Mobile Threat Landscape: What to expect in 2018

Posted by Clément Saad on January 12, 2018

Last year, we witnessed more mobile attacks and data breaches than ever before.

Ransomwares (like WannaCry, NotPetya…) have often made the headlines as their attacks increased by 300% in the first quarter of 2017 (Panda Lab), and globally, the volume of unknown malwares has quadrupled year-over-year (Mobile App Threat Review Q1 2017).


Mobile applications have been a target of choice for hackers to access and steal data, with 88% of mobile threats coming from them. Major apps (Twitter, Uber, Pizza Hut…) suffered data breaches which resulted in the leakage of millions of users’ private data, showing that the need of app security is still underrated.

The quickly evolving mobile landscape has pushed hackers to always renew their attack techniques. Threats became more numerous and sophisticated, making it harder for standard security solutions to detect and ward them off.

Here are some forecasts and advices for 2018.


Watch out for biometrics authentication

Biometric verification started to be commonly used a few years ago with finger-scanning. Last year was the advent of new authentication technologies such as iris recognition, facial recognition and voice identification. As usual, these innovations came with their share of privacy issues.

To recognize a user’s iris, a mobile device needs to have a picture of it saved on-device or on a distant server. When this file gets stolen, it allows anyone in its possession to bypass the iris authentication on any of the user’s devices.

Regarding vocal recognition, in order to respond to a vocal request, a mobile device needs to constantly listen to its sound environment. But when does the eavesdropping start, when does it stop and where do the recordings go?

Until now, researchers have found ways to bypass biometric authentications with simple techniques. As their security levels still need some improvements, we need to be cautious with these technologies.


An increase in Man-In-The-Middle attacks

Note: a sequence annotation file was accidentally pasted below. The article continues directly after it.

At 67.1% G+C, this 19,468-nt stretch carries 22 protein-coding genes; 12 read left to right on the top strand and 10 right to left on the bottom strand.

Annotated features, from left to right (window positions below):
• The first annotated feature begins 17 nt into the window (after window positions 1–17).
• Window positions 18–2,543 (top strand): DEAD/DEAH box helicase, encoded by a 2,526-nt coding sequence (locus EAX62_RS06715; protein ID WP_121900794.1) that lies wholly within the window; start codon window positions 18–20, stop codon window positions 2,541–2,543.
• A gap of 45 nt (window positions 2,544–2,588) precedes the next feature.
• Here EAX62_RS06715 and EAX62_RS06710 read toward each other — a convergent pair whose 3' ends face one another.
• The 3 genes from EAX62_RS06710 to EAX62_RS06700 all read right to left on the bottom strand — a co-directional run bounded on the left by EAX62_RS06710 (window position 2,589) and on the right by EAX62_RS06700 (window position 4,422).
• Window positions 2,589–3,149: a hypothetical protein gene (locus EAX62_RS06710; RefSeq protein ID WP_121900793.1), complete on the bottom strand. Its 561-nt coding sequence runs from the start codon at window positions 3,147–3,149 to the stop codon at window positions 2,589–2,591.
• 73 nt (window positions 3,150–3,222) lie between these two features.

As mobile devices have become the first point of access to the internet, many Wi-Fi networks have been created, opening a new playground for hackers. The growing amount of public networks and users who get connected to them, associated to the low levels of security of mobile devices is resulting in more and more Man-In-The-Middle attacks. In 2018, their number will keep growing.


Sensitive data theft on the rise

Hackers are motivated by valuable and easy to get data. In that perspective, health and banking mobile data represent a top target. Their value is unquestionable. But what about their safety? In some of our researches that included health and banking apps, we discovered that the average security levels of mobile apps are low.

Among the most widely-used attack techniques, the overlay is a common way to retrieve credentials and will represent in 2018 a serious threat to users’ critical information.


Data privacy violations and leakage, a rising threat for companies

In one of our research (MATR 2017), we stated that 60% of mobile apps leak users’ data. A few weeks ago, we published an app analysis that illustrates that figure. Dune!, a Google Play app downloaded by millions was found to leak users data and geolocation to 32 distant servers. This app does not feature any malware, nonetheless it considerably violates data privacy. The number of apps available on official stores leaking data that they are not supposed to manipulate in the first place is strongly increasing.

From now on, malwareless attacks will increasingly be favoured by attackers, as they remain invisible to traditional protection models and do not require the victim’s interaction.

If individuals were so far mainly targeted by attacks, we can expect a shift toward companies’ data in 2018.  

As a result, corporate and BYOD devices only protected against basic malwares are no longer safe. This new trend calls for more precise solutions that accurately detect mobile threats and act accordingly.


Topics: Mobile Security, Expertise